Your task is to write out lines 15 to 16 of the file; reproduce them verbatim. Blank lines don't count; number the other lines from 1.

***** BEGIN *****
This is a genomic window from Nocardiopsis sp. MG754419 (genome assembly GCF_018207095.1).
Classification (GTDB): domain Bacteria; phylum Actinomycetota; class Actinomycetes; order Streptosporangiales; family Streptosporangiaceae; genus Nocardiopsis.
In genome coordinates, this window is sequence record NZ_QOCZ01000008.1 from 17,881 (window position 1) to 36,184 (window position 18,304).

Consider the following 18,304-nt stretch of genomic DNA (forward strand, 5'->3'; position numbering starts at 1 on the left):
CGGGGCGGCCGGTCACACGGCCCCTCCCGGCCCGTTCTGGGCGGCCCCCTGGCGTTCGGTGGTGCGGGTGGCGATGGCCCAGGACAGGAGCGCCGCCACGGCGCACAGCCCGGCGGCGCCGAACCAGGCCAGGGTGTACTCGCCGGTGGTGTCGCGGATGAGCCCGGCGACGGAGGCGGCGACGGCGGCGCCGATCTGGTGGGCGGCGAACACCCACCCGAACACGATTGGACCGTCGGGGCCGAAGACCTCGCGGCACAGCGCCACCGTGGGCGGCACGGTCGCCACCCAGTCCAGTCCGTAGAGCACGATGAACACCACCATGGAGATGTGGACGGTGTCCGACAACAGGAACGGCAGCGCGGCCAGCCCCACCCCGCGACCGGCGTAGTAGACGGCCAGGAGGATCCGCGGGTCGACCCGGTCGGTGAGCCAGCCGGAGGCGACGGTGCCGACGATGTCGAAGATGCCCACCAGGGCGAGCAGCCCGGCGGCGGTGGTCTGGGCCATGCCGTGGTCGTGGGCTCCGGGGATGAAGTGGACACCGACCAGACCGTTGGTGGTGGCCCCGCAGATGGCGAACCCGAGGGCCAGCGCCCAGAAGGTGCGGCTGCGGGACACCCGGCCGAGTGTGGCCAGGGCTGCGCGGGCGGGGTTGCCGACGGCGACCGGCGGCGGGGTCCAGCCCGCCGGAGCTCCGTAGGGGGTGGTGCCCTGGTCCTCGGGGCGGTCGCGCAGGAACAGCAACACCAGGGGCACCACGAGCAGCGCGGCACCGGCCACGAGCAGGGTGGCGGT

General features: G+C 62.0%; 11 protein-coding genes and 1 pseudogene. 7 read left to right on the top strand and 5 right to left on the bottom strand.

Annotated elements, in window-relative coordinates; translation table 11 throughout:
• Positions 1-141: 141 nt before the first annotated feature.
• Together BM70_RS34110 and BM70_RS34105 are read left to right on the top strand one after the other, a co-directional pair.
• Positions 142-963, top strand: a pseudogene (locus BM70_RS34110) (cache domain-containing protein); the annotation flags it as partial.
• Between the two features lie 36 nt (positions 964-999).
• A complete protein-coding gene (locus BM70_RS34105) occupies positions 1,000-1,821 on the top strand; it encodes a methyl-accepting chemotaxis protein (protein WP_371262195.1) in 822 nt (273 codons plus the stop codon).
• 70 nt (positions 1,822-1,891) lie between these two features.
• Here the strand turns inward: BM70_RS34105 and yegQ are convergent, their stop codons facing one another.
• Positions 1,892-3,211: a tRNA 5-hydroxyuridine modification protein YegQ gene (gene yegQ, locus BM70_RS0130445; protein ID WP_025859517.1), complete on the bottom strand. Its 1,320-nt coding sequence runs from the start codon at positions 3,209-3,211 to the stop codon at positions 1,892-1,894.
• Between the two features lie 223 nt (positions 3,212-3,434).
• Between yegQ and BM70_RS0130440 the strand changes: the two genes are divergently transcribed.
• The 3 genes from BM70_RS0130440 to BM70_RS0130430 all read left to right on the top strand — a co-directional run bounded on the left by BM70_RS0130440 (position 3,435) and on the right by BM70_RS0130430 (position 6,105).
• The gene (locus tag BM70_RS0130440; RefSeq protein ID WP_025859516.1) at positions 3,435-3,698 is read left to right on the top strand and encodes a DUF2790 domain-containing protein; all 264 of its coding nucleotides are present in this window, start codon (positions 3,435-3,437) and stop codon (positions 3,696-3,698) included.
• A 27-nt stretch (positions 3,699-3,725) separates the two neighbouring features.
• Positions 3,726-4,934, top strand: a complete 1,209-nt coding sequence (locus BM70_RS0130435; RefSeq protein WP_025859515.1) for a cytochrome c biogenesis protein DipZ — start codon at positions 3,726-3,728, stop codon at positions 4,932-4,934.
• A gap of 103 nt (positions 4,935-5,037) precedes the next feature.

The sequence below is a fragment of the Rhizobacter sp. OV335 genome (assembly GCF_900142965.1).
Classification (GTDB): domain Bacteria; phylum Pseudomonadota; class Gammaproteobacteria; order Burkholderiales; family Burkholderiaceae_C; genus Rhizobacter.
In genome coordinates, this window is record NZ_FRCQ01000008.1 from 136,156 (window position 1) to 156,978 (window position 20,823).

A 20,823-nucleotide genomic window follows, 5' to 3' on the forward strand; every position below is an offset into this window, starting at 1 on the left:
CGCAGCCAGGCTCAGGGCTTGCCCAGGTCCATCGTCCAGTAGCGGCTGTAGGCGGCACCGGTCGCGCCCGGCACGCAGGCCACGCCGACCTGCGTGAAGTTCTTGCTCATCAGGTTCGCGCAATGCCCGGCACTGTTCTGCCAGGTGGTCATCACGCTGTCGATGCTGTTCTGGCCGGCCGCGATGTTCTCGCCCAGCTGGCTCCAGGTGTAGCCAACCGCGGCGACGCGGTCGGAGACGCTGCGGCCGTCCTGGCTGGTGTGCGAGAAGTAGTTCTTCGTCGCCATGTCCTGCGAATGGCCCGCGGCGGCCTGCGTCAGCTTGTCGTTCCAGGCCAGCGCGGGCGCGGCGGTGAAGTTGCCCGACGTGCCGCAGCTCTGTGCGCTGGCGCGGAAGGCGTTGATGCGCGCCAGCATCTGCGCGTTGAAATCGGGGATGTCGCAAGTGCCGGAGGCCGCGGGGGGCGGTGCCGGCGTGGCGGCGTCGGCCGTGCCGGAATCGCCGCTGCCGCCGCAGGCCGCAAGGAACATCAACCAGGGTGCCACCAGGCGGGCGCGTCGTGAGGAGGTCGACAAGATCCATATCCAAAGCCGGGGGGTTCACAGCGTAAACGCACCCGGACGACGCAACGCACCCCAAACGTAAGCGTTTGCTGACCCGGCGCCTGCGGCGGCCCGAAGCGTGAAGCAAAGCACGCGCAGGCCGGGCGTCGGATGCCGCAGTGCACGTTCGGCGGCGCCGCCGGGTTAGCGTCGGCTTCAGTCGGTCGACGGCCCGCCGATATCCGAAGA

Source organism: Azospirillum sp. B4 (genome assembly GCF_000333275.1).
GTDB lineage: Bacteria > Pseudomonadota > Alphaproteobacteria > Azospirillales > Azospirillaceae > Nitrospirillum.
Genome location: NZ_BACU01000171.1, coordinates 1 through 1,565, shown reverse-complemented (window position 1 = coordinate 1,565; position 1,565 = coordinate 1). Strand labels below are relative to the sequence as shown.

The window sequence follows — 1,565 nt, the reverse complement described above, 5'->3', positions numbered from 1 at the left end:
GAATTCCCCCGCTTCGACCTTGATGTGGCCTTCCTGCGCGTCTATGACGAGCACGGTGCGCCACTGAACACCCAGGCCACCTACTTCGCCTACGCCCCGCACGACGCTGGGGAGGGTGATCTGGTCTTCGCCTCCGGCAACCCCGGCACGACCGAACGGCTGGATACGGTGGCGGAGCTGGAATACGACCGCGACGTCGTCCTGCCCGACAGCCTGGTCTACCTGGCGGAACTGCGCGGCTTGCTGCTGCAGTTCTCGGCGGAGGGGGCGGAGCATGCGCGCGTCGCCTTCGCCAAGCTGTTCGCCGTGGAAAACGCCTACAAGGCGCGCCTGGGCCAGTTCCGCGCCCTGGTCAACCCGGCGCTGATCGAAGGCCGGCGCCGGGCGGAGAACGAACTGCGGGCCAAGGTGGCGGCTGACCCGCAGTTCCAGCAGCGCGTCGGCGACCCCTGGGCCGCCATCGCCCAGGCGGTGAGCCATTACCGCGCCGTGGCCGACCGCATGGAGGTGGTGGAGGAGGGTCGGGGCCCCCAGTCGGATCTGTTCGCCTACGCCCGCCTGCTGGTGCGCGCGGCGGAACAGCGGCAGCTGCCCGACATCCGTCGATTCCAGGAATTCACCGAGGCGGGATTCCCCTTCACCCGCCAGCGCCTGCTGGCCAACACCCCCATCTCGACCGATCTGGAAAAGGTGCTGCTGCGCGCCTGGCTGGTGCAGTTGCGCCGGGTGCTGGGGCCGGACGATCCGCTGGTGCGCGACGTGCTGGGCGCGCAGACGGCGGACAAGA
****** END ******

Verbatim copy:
• Positions 1,892-3,211: a tRNA 5-hydroxyuridine modification protein YegQ gene (gene yegQ, locus BM70_RS0130445; protein ID WP_025859517.1), complete on the bottom strand. Its 1,320-nt coding sequence runs from the start codon at positions 3,209-3,211 to the stop codon at positions 1,892-1,894.
• Between the two features lie 223 nt (positions 3,212-3,434).